no plaintiff is alleged to have been injured in those states and the contact relevant to the causes of action occurring in those states was both sporadic and in certain states, was limited to only some of the plaintiffs. That conduct was not as significant as that which occurred in Texas, Ohio and California with respect to each of the plaintiffs whose franchises were located in those states.
Thus, Texas choice of law principles dictate that New York law will be applied to the contractual claims in accordance with the choice of law provision in the Franchise Agreements. Texas law will be applied to the tort claims of Maltz, Ohio law will be applied to the tort claims of Began, and California law will be applied to the tort claims of Selik, Lynch and Hackett, as these states have the most significant relationships to those parties and their tort claims.
III. Liability for Breach of Contract and Breach of Warranty
Plaintiffs allege that their Franchise Agreements were breached when UCMC failed to deliver the products and services it had agreed to deliver under the Agreements, and when the UCMC Marblelife system was eventually sold to a financially unsound buyer, who was unable to perform the terms of their contracts with UCMC. (Hearing Tr. at 4-5; see also Am. Compl. at PP 101-02.)
Plaintiffs also allege breach of both implied and express warranties, contending that defendants falsely represented that the chemicals used in the Marblelife system were safe and appropriate for use in cleaning marble surfaces. (Am. Compl. at PP 103-104.) Defendants seek to dismiss the breach of contract and breach of warranty claims as to UCC and UCC&P only, and additionally seek to limit any remedy that plaintiffs may recover against UCMC for breach of warranty to that provided for under the contract.
For the reasons that follow, I find that plaintiffs have sufficiently pleaded an alter ego theory of liability so as to hold UCC&P liable for UCMC's breaches of contract, but that the Amended Complaint fails to state a claim under this theory against UCC. I further find that any recovery against UCMC or UCC&P for breach of warranty for defects in the chemicals or other goods supplied pursuant to the Purchase and Franchise Agreements is limited to the exclusive remedy agreed to by the parties, as embodied in those documents.
A. Liability of UCC & UCC&P for UCMC's Breaches
As an initial matter, I note that the allegations in the Amended Complaint are painted in extremely broad-brush strokes. Throughout, the word "defendants" is used indiscriminately, with no attempt made to identify the particular defendant to which a specific allegation refers, or, in some cases, to link particular defendants with the acts alleged. With respect to the individual defendants, potential liability for any given cause of action may be evident, because they are alleged to have performed at least some specific acts. However, with respect to corporate defendants UCC and UCC&P, although the Amended Complaint broadly asserts "alter ego" as the basis of liability against them, it is not at all clear for which specific claims plaintiffs seek to assert such liability. For instance, although plaintiffs use the word "defendants" in the breach of warranty section of the Amended Complaint, indicating that they seek to hold all defendants liable for that claim, inexplicably, they appear to limit the breach of contract claim to UCMC and UCC&P, while at the same time alleging alter ego liability against UCC. Under the circumstances, I construe the Amended Complaint to assert alter ego liability against UCC and UCC&P for UCMC's breaches of contract, including breaches of the warranty provisions of the Franchise Agreements. Neither UCC nor UCC&P is a party to the Franchise Agreements and they therefore could not be held liable for breaches in the absence of alter ego liability.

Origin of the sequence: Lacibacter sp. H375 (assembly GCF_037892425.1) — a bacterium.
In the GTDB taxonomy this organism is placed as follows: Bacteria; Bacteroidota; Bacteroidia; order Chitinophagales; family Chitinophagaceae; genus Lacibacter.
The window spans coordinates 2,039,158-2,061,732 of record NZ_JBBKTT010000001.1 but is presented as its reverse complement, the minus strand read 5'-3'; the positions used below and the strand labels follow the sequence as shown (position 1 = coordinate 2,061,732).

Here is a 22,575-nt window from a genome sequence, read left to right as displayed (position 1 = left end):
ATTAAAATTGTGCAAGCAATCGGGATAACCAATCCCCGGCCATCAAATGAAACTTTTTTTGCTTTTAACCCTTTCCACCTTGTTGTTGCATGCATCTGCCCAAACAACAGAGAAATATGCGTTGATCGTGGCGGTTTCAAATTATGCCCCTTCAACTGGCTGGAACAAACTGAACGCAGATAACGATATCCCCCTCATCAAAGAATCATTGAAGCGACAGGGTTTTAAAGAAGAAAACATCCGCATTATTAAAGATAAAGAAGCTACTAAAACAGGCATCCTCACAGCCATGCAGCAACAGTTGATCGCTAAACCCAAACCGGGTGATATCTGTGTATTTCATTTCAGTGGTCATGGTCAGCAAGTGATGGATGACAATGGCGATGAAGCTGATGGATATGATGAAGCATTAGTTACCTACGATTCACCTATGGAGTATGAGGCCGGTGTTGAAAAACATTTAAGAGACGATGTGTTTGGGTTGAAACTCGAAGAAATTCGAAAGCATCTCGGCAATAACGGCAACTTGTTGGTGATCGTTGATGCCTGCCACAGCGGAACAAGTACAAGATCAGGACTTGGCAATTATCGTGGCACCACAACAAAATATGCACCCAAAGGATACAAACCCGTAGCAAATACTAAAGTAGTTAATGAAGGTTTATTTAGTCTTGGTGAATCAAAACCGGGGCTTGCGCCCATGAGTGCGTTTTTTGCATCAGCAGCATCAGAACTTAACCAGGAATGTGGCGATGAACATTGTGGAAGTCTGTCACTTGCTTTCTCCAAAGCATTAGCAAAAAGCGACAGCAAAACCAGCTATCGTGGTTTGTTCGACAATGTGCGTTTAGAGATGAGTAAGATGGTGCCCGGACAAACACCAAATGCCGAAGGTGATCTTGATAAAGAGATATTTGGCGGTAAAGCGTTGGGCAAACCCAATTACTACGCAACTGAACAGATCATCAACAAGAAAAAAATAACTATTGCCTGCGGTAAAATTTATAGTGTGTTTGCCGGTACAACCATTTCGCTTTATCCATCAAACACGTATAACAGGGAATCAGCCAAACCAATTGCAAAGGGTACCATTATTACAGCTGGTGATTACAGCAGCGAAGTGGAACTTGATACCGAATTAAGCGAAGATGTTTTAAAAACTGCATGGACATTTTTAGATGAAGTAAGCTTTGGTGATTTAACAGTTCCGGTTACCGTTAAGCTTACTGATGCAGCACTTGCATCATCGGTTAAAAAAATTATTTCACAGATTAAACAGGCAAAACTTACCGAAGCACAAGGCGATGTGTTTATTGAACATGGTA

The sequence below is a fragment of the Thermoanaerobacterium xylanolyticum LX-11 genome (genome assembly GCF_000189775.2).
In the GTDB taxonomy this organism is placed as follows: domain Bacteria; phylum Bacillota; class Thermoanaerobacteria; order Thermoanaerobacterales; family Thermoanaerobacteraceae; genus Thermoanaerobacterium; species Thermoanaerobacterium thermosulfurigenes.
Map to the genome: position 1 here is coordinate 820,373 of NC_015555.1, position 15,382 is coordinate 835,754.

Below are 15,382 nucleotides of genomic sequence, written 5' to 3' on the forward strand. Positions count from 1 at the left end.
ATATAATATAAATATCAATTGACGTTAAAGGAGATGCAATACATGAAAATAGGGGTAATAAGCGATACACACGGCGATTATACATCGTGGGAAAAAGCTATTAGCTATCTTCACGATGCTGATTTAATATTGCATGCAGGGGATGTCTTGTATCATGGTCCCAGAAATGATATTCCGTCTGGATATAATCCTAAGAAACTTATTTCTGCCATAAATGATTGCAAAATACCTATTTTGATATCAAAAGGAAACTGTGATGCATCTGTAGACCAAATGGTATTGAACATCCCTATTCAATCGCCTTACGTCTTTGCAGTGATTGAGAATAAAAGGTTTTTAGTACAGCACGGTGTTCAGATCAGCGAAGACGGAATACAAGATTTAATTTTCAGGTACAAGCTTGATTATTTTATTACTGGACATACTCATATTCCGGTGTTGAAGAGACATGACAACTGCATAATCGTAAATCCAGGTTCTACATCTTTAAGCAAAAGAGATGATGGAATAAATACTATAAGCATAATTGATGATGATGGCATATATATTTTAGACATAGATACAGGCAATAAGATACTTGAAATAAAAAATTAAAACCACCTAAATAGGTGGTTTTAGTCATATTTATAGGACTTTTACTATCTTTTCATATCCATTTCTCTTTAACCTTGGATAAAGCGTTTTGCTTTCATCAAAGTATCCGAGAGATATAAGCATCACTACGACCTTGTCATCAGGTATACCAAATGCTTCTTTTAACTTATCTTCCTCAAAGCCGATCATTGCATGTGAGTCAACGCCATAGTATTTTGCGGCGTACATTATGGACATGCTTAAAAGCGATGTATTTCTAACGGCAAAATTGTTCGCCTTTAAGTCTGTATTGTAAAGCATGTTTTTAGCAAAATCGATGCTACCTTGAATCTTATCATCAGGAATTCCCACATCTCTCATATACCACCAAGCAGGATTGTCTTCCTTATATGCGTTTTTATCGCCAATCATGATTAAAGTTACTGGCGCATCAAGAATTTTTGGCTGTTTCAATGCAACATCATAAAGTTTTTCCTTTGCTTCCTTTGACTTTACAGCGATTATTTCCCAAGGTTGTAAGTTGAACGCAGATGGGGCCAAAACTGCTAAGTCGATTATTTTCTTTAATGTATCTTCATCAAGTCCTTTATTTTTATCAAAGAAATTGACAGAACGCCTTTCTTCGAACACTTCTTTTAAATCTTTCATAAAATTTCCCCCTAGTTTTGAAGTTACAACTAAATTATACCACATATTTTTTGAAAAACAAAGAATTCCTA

Generally, parent and subsidiary corporations are treated as separate legal entities, and a contract by one does not legally bind the other. See Carte Blanche (Singapore), PTE, Ltd. v. Diners Club Int'l, 2 F.3d 24, 26 (2d Cir. 1993); Gmerek v. Scrivner, Inc., 221 A.D.2d 991, 992, 634 N.Y.S.2d 299, 299 (4th Dep't 1995) ("As a general rule, a parent corporation is not liable for the acts of a subsidiary.") (citations omitted)). Courts in New York are reluctant to disregard the distinction between corporate entities. Carte Blanche, 2 F.3d at 26 (citation omitted). In New York, the party seeking to hold a parent liable for a subsidiary's breach of contract bears the burden of establishing both that the parent corporation "exercised complete domination of [the subsidiary] corporation in respect to the transaction attacked; and . . . that such domination was used to commit a fraud or wrong against the plaintiff which resulted in the plaintiff's injury." Morris v. New York State Dep't of Taxation and Fin., 82 N.Y.2d 135, 141, 603 N.Y.S.2d 807, 810-11, 623 N.E.2d 1157 (1993); accord, e.g., Mass v. McClenahan, 893 F. Supp. 225, 233 (S.D.N.Y. 1995); Weinreich v. Sandhaus, 850 F. Supp. 1169, 1178 (S.D.N.Y. 1994); Letizia v. Executive Coach Auto Repair, Ltd., 213 A.D.2d 382, 382, 623 N.Y.S.2d 327, 328 (2d Dep't 1995); Hyland Meat Co. v. Tsagarakis, 202 A.D.2d 552, 552, 609 N.Y.S.2d 625, 626 (2d Dep't 1994); see also Warnaco Inc. v. VF Corp., 844 F. Supp. 940, 946 (S.D.N.Y. 1994) ("a parent company may be liable on a contract signed by its subsidiary if the subsidiary is shown to be a mere shell dominated and controlled by the parent for the parent's own purposes") (citing In re Sbarro Holding, Inc., 91 A.D.2d 613, 456 N.Y.S.2d 416 (2d Dep't 1982)). A party need not show that a parent's domination of its subsidiary was "complete as to every detail," but rather, it need only adequately ...